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The Game Awards 2021

Here’s Every Winner From The Game Awards 2021

Wondering who (or what) won at 2021’s The Game Awards? Here’s what you might have missed if you went to sleep.

The 2021 Game Awards are over. Geoff Keighley has been packed into his special box and shoved into Hideo Kojima’s attic, ready to hibernate for another year. We’ve already rounded up all this year’s big gaming announcements, but it turns out (and you’re never going to believe this) some awards were given out as well.

Yes, it’s absolutely true. And, even better, we’ve got a list of all the games and games-related personages that walked away with an award:

Game of the Year: It Takes Two. Josef Fares’ adorable co-op adventure was a well-deserved win and we were particularly happy to see that, given that the game’s name is up in the air, it wasn’t bleeped out or replaced by a burst of white noise.

Best Game Direction: Deathloop. Arkane’s time-looping adventure is one we still dip into, even now, and definitely not just because we love pissing people off in head-to-head mode.

Best Narrative: Guardians of the Galaxy. GotG’s combat can be a little overdrawn, but its swashbuckling story is completely on the money.

Best Art Direction: Deathloop. Again.

Best Score and Music: NieR Replicant ver.1.22474487139… We’re a little disappointed with this win, if we’re honest. Not because it didn’t deserve it, but because it means we can’t use our “so Nier, so far” joke.

Best Audio Design: Forza Horizon 5. After all, what’s the point in having a garage full of virtual cars if they don’t sound authentic as you smash through the jungle, tumble off a cliff and ease your battered wreck over to the starting grid.

Best Performance: Maggie Robertson as Lady Dimitrescu (from Resident Evil Village). Robertson really stole the show as Village’s towering, plummy nemesis, and we’re hoping she puts in an appearance in future DLC. Actually embracing the internet’s Tall Vampire Lady thirst almost merits some kind of extra award.

Games for Impact: Life is Strange: True Colours. No, not Street Fighter V, we’re not talking about that kind of impact. This category is for “a thought-provoking game with a pro-social meaning or message”, and True Colours certainly fits the bill.

Best Ongoing: Final Fantasy XIV Online. With Endwalker dropping the other day, this JRPG MMO shows no sign of stopping.

Best Indie: Kena: Bridge of Spirits. All the more remarkable for being Ember Lab’s first game, Kena really is amazing and we’re not just saying that because of the thirty-three knock-off “Rot” plushies we’ve ordered off AliExpress.

Best Mobile Game: Genshin Impact. Snake was robbed.

Best Community Support: Final Fantasy XIV. We reckon there should be an award for “Social media managers who suffer through a hopelessly toxic community” as well, but we’re running on four hours of sleep so that could be the Happy Shopper Energy Drink talking.

Innovation in Accessibility: Forza Horizon 5. We’re going to defer to the excellent Can I Play That, a site for disabled gamers by disabled gamers, who stated that “It’s clear that accessibility took a more critical role during production”, though they did remark that more could have been done. Still, it’s good to know that they’ve removed many of the accessibility barriers to smashing through the jungle, tumbling off a cliff and easing your battered wreck over to the starting grid.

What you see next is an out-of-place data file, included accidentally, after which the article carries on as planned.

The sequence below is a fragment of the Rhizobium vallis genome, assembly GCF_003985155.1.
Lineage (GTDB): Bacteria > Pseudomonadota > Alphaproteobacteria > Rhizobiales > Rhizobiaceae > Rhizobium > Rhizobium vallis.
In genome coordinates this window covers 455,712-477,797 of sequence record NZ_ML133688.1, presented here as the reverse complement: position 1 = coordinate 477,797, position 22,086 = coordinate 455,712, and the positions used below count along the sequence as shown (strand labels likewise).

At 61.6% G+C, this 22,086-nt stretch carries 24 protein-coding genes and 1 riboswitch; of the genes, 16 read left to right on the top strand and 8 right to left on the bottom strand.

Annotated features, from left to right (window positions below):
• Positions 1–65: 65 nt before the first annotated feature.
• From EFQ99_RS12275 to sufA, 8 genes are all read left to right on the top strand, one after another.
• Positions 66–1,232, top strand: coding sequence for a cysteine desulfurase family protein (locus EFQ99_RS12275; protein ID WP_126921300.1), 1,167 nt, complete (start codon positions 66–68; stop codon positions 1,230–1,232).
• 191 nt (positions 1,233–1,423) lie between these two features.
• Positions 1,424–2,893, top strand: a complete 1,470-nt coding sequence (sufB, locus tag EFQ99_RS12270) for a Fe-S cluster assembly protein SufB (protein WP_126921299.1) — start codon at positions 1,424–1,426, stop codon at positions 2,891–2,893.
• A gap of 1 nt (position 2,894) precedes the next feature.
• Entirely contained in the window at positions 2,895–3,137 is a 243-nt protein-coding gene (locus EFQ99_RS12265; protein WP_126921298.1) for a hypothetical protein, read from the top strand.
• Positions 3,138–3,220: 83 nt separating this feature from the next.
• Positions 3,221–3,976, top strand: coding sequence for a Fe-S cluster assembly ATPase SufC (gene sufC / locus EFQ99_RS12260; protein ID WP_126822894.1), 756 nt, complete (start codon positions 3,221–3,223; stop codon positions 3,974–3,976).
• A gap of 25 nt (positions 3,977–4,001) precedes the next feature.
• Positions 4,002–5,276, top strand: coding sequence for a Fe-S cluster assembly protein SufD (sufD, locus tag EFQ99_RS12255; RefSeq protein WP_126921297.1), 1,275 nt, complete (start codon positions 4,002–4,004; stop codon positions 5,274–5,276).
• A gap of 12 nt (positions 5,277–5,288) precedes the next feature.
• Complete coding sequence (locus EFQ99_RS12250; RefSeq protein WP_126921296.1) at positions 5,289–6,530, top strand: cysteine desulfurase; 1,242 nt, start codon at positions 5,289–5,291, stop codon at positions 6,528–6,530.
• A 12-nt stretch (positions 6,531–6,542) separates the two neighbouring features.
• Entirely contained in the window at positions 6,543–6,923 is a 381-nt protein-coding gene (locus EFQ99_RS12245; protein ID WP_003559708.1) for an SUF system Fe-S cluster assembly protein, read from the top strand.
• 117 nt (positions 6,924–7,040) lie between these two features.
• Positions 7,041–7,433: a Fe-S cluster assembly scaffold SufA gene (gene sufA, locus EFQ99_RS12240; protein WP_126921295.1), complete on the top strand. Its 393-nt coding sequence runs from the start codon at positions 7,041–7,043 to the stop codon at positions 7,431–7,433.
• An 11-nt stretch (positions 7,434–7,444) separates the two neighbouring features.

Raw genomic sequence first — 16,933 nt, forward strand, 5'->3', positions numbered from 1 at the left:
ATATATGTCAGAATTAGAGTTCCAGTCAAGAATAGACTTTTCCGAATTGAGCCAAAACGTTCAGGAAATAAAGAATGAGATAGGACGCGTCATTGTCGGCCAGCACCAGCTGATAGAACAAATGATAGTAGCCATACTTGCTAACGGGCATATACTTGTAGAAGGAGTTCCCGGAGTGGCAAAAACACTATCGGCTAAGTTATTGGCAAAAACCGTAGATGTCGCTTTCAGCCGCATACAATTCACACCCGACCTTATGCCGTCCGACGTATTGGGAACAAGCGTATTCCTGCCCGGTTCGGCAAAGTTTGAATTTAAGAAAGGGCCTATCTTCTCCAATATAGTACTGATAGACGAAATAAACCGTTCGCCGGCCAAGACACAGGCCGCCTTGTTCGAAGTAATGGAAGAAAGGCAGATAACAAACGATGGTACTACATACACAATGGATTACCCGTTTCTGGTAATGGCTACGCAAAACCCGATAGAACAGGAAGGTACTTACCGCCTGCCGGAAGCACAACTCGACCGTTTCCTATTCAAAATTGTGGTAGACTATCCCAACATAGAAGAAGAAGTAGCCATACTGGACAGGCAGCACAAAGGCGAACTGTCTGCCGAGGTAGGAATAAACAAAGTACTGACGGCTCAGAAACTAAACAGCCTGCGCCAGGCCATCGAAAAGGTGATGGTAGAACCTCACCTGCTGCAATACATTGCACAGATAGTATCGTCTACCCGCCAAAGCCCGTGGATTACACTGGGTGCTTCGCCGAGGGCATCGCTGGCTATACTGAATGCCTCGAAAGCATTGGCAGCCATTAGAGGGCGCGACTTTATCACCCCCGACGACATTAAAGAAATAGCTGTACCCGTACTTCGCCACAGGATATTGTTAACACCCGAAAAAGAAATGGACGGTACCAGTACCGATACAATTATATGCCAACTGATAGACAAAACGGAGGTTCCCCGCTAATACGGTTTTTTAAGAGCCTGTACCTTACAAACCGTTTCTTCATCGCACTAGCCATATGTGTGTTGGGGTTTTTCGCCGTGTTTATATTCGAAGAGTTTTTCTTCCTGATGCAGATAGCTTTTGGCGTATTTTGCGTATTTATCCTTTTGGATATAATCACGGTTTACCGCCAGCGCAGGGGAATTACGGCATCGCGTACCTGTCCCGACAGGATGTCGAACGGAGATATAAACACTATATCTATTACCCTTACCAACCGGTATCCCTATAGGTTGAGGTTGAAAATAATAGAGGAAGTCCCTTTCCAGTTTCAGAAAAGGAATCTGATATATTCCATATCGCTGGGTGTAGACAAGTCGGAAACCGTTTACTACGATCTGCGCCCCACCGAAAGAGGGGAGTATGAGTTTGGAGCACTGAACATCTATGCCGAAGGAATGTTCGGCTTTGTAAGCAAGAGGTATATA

Best VR / AR: Resident Evil 4 VR. After all, what’s the point of owning an Oculus Quest 2 if you can’t get a first-person chainsaw in your face?

Best Action Game: Returnal. We’re pretty sure Housemarque just looped the evening until they won.

Best Action / Adventure: Metroid Dread. It may have raised a few eyebrows with its Mr X style pursuers, but fans still embraced this return to form for bounty hunter Samus.

Best Role Playing: Tales of Arise. As outstanding as this ARPG is, we’re never not going to see it as Tales of Arse.

Best Fighting: Guilty Gear – Strive – . You can bludgeon someone with an electric guitar. That’s all we need to say.

Best Family: It Takes Two. Awards, that is. Thank you, thank you, we’ll be here all week.

Best Sim / Strategy: Age of Empires IV. The Age of Empires series has always been pretty solid and while this doesn’t eclipse the superb Age of Empires II Definitive Edition it’s another well-deserved win.

Best Sports / Racing: Forza Horizon 5. We’re starting to see a pattern here.

Best Multiplayer: It Takes Two. We stand corrected, it takes three.

Content Creator of the Year: Dream. And then he made a burger.

Best Debut Indie: Kena: Bridge of Spirits. What do you mean they’ve been held up at customs? They’re Rot plushies, not blocks of cocaine.

Most Anticipated Game: Elden Ring. Not to be confused with The Winds of Winter, which isn’t coming out ever.

Best eSports Game: League of Legends. Now available as a Netflix series.

Best eSports Athlete: Olekxandor “Simple” Kostyliev. Don’t make a meerkat joke, don’t make a meerkat joke.

Best eSports Team: Natus Vincere. Sometimes abbreviated to Na’Vi. James Cameron has yet to express an opinion on the matter.

Best eSports Coach: Kim “Kkoma” Jeong-Gyun. He’s currently coaching pro League of Legends players DWG KIA.

Best eSports Event: 2021 League of Legends Championship. Turns out League of Legends is quite popular. Who’d have thought it, eh?

And there you have it. The Game Awards will return next year, unless Geoff Keighley gets eaten by rats.

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